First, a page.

One of those experiments took place in January, 2012. Facebook ran an experiment on 689,003 users of the English version of Facebook where their Facebook newsfeeds were unwittingly manipulated to show certain types of posts. In doing this experiment, Facebook discovered they have the power to influence your emotions in a way that can make you happy or sad, depending on what they decide to show you.
During the week-long experiment, Facebook studied what effect positive posts versus negative posts had on those reading their newsfeed, according to a study recently published by the Proceedings of the National Academy of Sciences of the United States of America (PNAS) journal.
The experiment was designed in such a way as to determine whether or not exposure to a certain type of emotion would lead to a person changing their own posting behaviors. During the experiment, users’ actual posts were not altered, and they could be viewed by others as normal. What Facebook did, however, was change what users saw in their own newsfeed. Since the newsfeed is controlled by a Facebook algorithm, it’s Facebook which decides what actually shows up in it. They took control of the newsfeed to show certain types of posts to certain users to see what effect this had on them.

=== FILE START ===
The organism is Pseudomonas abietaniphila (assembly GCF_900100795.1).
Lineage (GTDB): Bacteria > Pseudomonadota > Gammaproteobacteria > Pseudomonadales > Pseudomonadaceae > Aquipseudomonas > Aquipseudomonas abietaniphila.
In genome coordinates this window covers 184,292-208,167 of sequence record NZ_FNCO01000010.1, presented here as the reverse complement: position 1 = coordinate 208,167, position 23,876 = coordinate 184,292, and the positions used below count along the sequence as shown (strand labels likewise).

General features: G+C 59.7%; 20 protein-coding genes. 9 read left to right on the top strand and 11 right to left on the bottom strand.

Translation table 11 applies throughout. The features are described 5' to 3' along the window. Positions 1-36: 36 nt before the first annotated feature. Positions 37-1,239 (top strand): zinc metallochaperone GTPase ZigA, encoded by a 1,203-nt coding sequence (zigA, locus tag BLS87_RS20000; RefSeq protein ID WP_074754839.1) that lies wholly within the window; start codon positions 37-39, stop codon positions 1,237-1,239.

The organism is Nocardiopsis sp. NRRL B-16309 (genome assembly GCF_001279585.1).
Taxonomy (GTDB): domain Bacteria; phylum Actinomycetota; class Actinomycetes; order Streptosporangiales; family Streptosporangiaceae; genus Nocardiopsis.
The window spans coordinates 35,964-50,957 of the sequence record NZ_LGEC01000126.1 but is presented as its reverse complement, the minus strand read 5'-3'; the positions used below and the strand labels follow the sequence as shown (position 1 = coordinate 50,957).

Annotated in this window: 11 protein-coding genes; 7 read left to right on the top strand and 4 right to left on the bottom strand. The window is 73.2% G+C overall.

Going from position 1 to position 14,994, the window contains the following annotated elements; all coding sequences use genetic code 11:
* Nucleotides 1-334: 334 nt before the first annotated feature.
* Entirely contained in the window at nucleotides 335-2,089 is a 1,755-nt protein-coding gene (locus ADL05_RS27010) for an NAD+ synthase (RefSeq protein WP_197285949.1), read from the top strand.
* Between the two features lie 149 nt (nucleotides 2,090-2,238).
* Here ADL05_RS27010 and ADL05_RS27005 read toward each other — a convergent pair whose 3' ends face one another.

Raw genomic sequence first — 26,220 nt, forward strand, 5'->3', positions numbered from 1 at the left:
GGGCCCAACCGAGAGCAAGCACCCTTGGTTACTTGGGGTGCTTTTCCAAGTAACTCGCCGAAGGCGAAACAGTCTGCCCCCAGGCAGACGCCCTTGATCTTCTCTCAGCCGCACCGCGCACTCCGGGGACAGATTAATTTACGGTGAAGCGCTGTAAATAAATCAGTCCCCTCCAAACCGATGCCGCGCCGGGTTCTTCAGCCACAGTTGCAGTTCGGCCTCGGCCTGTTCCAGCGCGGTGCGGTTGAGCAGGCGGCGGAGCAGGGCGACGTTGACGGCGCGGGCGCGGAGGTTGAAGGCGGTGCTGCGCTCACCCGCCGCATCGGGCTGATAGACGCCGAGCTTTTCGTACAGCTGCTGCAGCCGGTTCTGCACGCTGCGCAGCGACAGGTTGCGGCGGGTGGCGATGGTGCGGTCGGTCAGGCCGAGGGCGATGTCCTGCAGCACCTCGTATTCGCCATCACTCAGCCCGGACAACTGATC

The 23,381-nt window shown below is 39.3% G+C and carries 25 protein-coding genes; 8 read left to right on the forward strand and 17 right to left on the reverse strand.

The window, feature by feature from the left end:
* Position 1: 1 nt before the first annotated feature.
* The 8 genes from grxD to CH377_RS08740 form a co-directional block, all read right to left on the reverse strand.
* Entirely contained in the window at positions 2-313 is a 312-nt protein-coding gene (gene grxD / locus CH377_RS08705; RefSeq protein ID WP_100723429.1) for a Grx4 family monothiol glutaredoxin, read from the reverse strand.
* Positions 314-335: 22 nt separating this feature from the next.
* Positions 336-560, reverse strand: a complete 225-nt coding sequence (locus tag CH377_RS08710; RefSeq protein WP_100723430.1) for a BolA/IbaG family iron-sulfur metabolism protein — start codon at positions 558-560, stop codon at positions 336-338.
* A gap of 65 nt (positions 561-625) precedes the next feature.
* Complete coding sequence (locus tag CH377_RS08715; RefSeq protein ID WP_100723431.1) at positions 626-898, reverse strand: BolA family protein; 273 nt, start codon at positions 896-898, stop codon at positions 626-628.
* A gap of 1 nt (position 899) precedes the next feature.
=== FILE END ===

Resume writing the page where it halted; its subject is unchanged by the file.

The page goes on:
The study split the groups into two. The first group received a newsfeed full of positive posts, while the other group received a newsfeed full of more negative content. The findings of the experiment indicate that emotion, whether that emotion be positive or negative, seems to be adopted by those who see it. That is, those who were given the newsfeeds with positive content appeared to take on that positiveness, and post less negative information in their own posts. For those who had the negative newsfeeds, they took on that quality as well, and became more negative in what they posted on Facebook.
In other words, Facebook has the power to make you happier or sadder simply by deciding what to show you in your newsfeed. Why is this important? If they know they can manipulate your emotions, it’s reasonable to assume they can, and will, use this manipulation to put you in a better state of mind to purchase goods from their advertisers. By tweaking their algorithm in certain ways, they can predispose users to buy certain products and services by manipulating them into an emotional state, which would then better sell that product or service.
This experimenting shows that although Facebook is a “free service” to use, actually using the service comes with a cost. As the saying goes, “If you’re not paying for something, you’re not the customer; you’re the product being sold.” This latest experiment shows exactly how Facebook plans to sell you, as the product, to their advertisers.
(Photo courtesy of Dimitris Kalogeropoylos)